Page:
There were plenty of fine options as the evening deepened: Gorilla Biscuits if you wanted classic, raucous hardcore (“Hold Your Ground” was awesome). Kathleen Hanna’s peerlessly cheerful antagonism onstage with the Julie Ruin, whacking a cowbell and lamenting the death of her Tide pen and chanting inequality inequality inequality inequality and barking out grating, mesmerizing nursery rhymes for furious grownups. I’m pretty sure L7 brought out Juliette Lewis for their Natural Born Killers soundtrack jam “Shitlist,” but by then I was lying flat on my back in the grass, half-conscious, staring up at the stars, and trying to psyche myself up for the Piebald/Knapsack afterparty.

But San Diego noise-rockers Drive Like Jehu were mandatory. Watch enough people play guitar for long enough and the very physical motion seems absurd, all those splayed fingers and twitching wrists, like how if you repeat a word to yourself enough times it sounds like nonsense. But these guys restored your faith in it, the awesome violence and the holiness, the catharsis of extreme repetition. John Reis’s gear looked like it had all burned down in a fire, the amp-head tubes exposed and defiant, like condemned buildings slated for condo-hungry demolition. If you weren’t wearing earplugs it might’ve killed you. If it didn’t nearly didn’t kill you, you weren’t really living.

Halftime: 2016 Wrecking Ball T-Shirt-Slogan Hall of Fame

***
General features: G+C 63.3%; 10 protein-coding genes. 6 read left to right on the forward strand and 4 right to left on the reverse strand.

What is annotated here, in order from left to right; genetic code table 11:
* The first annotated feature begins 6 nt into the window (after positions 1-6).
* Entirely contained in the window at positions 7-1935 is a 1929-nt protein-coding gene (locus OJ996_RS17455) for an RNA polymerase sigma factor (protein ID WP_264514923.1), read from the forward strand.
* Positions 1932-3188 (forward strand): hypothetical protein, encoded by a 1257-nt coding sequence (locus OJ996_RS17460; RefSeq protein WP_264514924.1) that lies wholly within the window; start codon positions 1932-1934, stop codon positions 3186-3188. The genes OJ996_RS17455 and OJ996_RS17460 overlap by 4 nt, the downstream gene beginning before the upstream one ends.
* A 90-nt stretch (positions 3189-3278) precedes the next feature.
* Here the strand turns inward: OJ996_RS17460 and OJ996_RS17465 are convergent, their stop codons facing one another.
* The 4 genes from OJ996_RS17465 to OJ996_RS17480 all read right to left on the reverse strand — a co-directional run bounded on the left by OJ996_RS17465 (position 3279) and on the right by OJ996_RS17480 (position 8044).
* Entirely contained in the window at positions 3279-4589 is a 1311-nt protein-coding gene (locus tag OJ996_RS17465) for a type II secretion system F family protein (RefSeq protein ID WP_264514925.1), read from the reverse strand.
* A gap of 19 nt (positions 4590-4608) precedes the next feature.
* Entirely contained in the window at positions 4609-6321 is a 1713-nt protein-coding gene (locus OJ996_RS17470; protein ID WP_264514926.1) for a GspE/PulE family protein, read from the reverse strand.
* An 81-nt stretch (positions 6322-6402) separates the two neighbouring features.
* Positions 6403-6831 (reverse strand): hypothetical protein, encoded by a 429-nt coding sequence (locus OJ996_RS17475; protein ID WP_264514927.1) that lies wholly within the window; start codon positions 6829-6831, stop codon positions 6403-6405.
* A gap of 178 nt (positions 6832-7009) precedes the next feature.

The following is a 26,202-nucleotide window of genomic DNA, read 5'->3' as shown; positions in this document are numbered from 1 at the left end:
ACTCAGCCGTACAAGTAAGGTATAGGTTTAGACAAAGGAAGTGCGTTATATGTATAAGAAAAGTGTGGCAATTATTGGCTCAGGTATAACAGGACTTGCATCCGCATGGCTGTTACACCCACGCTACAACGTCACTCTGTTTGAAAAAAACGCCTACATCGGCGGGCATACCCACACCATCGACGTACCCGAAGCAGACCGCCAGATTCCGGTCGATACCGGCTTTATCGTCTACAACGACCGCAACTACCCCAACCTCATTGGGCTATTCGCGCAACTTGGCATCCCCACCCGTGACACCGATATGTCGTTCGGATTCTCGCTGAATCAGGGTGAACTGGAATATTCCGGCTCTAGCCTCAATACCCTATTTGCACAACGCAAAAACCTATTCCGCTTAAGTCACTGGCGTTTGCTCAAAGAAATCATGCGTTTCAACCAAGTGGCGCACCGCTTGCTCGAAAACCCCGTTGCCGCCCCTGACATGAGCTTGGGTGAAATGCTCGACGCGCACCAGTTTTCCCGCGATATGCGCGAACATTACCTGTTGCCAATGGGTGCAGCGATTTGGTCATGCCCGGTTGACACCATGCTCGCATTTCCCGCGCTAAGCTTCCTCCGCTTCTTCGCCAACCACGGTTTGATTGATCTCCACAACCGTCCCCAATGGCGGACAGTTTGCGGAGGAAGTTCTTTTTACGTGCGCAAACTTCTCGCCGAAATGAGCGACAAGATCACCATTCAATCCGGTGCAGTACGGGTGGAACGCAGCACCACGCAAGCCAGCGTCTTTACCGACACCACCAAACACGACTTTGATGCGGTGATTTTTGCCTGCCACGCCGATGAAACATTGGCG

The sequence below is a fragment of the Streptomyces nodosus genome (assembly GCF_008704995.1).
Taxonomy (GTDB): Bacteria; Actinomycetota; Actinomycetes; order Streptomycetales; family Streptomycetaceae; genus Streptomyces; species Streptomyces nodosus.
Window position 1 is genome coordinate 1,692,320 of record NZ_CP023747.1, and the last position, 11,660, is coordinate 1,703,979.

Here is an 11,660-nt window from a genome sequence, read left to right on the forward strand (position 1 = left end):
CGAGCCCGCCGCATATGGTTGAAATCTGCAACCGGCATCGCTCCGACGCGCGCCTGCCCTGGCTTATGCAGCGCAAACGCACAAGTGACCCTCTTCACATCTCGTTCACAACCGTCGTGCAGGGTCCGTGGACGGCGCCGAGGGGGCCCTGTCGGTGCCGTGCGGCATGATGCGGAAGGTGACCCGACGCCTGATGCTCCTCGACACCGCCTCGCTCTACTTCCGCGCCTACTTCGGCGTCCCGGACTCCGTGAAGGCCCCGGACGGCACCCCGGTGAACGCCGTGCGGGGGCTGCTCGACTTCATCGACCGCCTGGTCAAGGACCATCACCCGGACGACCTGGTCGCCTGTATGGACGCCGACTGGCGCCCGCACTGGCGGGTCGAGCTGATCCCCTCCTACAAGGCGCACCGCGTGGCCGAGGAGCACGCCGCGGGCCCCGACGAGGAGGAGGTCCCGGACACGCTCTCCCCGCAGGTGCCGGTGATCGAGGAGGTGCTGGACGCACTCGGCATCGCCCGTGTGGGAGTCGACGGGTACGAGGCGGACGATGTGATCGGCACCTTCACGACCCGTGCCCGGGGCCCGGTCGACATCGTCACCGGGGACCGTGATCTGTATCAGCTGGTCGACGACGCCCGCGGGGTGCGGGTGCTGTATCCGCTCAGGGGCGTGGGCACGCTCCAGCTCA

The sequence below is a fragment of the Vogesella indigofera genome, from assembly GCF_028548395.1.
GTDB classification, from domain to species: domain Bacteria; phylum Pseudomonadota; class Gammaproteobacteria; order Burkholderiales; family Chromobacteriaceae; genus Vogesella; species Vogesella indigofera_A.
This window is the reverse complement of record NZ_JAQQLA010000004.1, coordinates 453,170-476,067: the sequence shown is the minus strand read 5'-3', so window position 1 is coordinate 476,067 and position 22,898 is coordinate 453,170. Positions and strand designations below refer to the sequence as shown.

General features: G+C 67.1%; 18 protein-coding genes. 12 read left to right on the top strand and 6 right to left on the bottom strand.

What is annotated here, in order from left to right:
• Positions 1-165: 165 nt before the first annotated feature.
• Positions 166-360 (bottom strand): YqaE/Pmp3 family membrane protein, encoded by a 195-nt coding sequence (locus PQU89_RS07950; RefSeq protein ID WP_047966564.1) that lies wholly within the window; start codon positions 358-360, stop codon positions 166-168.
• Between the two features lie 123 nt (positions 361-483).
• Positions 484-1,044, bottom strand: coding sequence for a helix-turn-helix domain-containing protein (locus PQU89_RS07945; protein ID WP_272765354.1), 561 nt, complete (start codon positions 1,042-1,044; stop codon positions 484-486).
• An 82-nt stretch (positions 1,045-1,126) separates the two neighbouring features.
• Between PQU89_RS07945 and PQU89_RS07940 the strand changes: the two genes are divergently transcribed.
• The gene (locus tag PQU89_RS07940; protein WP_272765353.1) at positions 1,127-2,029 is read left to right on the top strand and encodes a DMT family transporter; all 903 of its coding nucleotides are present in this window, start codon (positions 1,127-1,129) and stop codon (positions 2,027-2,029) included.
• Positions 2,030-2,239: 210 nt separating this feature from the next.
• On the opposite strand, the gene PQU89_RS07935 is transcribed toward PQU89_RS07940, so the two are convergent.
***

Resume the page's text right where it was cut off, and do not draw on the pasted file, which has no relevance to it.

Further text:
“In Dog Years I’m Gay”

“Defend Girls Not Pop Punk”

“I’m a God Damn Piece of Work”

“Not Your Mom, Not Your Milk”

[Picture of Cam’ron]

“Grunge Is Dead”

“Punk Is Dad” [oof]

“Do No Harm, But Take No Shit”

“Still Straightedge, Still Strong”

“Don’t Shred on Me”

[Picture of Daria]

“You Can Only Trust Yourself and the First Six Black Sabbath Albums”

“Gender Is a Social Construct”

“Gender Is Over (If You Want It)”

“Y’all Motherfuckers Need Jesus”

Black Cats [Black Flag logo, but with cats]

“Never Going Back to Diesel”

“I Feel Like Pablo”

“Dad Bod”

“Smash the Patriarchy” [worn by male bassist]



Bully, “Six”

This did not exactly ease us into things, but maybe it’s best to just jump right into the empty pool. Alicia Bognanno, howling lead singer for Nashville grunge revivalists Bully, is only in her mid-20s, but she still sounds like a long lost member of L7 on this song about breaking her sister’s arm as a 6-year-old. (“And of course it wasn’t intentional / But it still makes me sentimental.”) The band also covered PJ Harvey’s “Snake,” just to really drive the point home. Everything new is old again.

Rainer Maria, “Tinfoil”

Sunday was officially Emo Reunion Day, and it doesn’t get much more emo than Caithlin De Marrais and Kaia Fischer screaming “God dammit!” at each other at the startling onset of this poetic-crosstalk–as-warfare 1997 jam. Back then, Kaia was still known as Kyle; their unsettlingly stormy dynamic is still intact, intimate enough to draw blood but anthemic enough to scan as top-shelf all-inclusive festival rock on an atom-bomb-bright afternoon as you cower in the feeble shade offered by a giant inflatable PBR can. My brother burst into tears the second this set began and had a pretty gnarly sunscreen-in-the-eyes situation for the next 40 minutes, and still claimed this as the weekend’s overall highlight. No argument.

The Promise Ring, “Red and Blue Jeans”